We like chairs here at TR. At least three of our editors have high-end, ergonomic office chairs, and we've bragged about them in blogs and podcasts before. So, unsurprisingly, the launch of Herman Miller's new top-of-the-line caught our eye.
Fortune says the new Embody chair will succeed the Aeron, the iconic chair that's been a staple of Silicon Valley offices since its debut 14 years ago. Aeron creator Bill Stumpf went back to the drawing board in 2002, and he put together a prototype just before his death in 2006. A total of six years (and a few million dollars) later, Herman Miller is ready to start selling Embody chairs this month at $1,595 a pop.
What makes the Embody unique? To start with, the chair has a four-layer seat with a mesh cover that allows air to pass through:
Flip the chair upside down and you'll see black elastic bands that provide universal suspension. A second layer of plastic coils provides extra support, and a third layer of plastic hexagons moves independently as users shift their weight. Finally, the seat cover allows air to pass through, cooling the user's body.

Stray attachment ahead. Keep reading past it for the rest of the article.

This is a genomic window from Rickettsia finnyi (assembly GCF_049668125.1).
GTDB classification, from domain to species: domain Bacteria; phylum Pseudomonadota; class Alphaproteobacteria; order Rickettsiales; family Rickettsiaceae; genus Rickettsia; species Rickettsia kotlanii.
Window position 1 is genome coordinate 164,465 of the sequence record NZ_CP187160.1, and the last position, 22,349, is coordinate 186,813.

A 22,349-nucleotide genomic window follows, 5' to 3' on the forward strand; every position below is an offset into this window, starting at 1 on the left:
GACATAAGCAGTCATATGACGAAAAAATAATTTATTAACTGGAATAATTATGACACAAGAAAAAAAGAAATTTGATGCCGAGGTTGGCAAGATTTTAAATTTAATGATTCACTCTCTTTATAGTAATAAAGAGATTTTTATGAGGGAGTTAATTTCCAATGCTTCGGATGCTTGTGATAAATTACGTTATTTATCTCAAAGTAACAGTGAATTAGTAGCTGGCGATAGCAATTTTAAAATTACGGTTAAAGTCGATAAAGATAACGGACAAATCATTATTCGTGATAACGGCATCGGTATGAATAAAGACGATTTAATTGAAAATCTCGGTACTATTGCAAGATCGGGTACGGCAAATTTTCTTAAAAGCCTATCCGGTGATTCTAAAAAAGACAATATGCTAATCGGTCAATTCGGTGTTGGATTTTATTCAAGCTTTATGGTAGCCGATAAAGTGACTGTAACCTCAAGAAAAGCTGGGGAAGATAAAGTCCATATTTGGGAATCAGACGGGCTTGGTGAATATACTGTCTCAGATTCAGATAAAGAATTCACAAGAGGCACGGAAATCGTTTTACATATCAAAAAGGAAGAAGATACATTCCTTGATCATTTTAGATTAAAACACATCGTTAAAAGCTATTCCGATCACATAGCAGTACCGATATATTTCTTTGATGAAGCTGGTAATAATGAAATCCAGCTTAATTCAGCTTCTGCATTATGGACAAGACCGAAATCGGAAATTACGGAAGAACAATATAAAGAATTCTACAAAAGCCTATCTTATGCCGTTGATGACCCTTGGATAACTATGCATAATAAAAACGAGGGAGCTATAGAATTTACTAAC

The back is more sophisticated than the Aeron's, too, with a network of H-shaped plastic supports and a narrow shape designed to let users open their shoulders. Fortune's Paul Keegan mentions in this video that the Embody has seven knobs and levers for things like changing the seat depth, tweaking lumbar support, and more. Also, Herman Miller reportedly makes this thing out of 96% recyclable material.
Of course, $1,600 is a lot to pay for any chair. That's not far from what the Aeron cost when it came out, though, and Fortune says that product has generated $1.5 billion in revenue for Herman Miller. If the Embody becomes anywhere near as popular, it could be a big hit.